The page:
No longer do you have to work for your data, the data starts to work for you.

Simply follow up tasks that we all know we need to track and monitor but don’t because of the manual effort to do so can be automated.  Here are two simple examples for you to consider:

Prospecting / Business Development – you are a disciplined broker and know that for future growth, you always need to be prospecting and working on new business relationships.  Putting your networking hat on, you start to establish relationships with new contacts in your local marketplace, the interest level of which varies greatly.  Some may want to do business with you right away where others may need more nurturing over the course of time.  Engaging with those that are ready to do business now is the easy part.  What are you doing to stay in touch with those that are not ready to engage with you today (which by the way is the vast majority of your prospects).  Without a systematic method for following up with these prospects, the hard truth is that many of them fall through the cracks and never turn into business.  There now exists a solution that can help you with this and the good news is, it has been tailored for your industry and your brokerage.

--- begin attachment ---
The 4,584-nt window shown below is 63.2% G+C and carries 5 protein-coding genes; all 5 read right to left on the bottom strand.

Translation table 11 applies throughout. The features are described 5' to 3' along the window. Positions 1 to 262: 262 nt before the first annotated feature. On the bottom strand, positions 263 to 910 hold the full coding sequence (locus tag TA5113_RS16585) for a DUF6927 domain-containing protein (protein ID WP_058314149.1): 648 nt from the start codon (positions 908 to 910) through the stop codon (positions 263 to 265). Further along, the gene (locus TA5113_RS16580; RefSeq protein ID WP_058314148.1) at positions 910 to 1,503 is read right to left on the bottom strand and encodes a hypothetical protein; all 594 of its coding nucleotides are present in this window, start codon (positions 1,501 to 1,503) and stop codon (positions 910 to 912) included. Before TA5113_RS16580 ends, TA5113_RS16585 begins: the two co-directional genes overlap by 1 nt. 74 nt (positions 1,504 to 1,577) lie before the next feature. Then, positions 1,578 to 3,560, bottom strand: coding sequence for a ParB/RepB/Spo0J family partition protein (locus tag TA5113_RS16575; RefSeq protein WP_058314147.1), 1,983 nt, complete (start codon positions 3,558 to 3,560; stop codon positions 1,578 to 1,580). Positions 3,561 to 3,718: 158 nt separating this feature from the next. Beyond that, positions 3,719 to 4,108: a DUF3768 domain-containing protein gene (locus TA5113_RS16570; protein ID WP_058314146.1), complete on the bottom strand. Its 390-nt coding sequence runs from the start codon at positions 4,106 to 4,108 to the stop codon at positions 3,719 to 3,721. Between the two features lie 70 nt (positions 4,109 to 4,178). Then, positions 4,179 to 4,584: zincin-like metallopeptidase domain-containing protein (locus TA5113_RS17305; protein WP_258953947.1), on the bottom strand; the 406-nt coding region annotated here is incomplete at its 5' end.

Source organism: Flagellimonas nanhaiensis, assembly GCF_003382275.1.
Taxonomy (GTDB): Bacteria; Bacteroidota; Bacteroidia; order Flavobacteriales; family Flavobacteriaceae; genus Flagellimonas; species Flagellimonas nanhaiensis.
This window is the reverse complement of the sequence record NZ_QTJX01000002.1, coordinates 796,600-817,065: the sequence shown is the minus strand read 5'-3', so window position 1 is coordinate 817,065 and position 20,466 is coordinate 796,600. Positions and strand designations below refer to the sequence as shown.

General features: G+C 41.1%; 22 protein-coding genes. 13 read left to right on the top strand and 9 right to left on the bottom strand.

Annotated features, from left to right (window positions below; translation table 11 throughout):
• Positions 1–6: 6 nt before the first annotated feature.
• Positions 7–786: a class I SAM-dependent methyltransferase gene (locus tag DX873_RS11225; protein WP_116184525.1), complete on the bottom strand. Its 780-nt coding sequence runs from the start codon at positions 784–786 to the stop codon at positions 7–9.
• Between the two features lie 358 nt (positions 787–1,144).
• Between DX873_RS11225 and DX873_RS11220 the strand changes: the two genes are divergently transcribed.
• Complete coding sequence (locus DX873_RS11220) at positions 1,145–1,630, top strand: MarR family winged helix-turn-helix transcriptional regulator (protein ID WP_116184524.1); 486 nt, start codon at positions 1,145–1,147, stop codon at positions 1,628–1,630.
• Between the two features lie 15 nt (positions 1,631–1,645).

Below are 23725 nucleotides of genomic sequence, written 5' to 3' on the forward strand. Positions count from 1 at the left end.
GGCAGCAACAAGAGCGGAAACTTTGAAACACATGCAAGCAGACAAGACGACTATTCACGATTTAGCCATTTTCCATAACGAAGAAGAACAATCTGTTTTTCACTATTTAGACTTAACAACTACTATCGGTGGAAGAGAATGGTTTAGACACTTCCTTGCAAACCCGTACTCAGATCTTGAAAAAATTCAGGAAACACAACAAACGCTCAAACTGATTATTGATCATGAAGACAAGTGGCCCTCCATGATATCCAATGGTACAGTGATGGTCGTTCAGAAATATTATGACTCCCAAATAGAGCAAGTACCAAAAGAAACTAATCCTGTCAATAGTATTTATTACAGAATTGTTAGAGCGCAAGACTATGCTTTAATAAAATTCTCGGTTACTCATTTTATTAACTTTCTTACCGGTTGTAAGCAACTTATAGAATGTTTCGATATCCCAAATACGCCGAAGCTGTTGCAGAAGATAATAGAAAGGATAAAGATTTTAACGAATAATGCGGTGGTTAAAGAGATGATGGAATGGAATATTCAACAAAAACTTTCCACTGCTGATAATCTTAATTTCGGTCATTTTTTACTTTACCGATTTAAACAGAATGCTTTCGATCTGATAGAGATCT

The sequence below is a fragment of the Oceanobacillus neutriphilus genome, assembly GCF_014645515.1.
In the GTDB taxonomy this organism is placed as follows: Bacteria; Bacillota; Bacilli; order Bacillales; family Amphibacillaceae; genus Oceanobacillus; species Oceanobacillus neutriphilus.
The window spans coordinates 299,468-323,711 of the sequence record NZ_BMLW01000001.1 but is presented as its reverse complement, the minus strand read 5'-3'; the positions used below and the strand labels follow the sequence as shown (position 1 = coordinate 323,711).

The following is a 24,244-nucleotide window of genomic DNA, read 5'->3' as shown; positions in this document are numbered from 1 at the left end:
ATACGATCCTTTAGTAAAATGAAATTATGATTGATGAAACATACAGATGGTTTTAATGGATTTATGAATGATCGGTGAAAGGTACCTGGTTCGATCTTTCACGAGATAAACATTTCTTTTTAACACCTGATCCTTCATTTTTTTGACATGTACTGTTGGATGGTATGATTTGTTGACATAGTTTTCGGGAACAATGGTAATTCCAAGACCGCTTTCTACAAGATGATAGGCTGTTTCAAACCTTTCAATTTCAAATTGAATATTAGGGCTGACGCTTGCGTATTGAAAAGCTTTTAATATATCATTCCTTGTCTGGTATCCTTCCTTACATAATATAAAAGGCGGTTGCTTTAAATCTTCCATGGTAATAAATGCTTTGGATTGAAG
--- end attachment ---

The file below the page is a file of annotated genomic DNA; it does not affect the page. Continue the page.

New Listing Checklist – you get a new property listing which kicks off a series of tasks that you need to complete to start driving demand to the new listing; ordering signs, creating a new listing site, creating an email to send out to brokers or investors, creating the target broker and buyer list, etc. Using manual methods to track these tasks, you either enter them into your calendar one at a time at best.  Considering the “static” and repeatable nature of these tasks, there is an automation opportunity whereby when a new listing is entered into your CRM system, these tasks could automatically be assigned and scheduled and the progress of those tasks can be managed and viewed to make sure nothing “falls through the cracks”.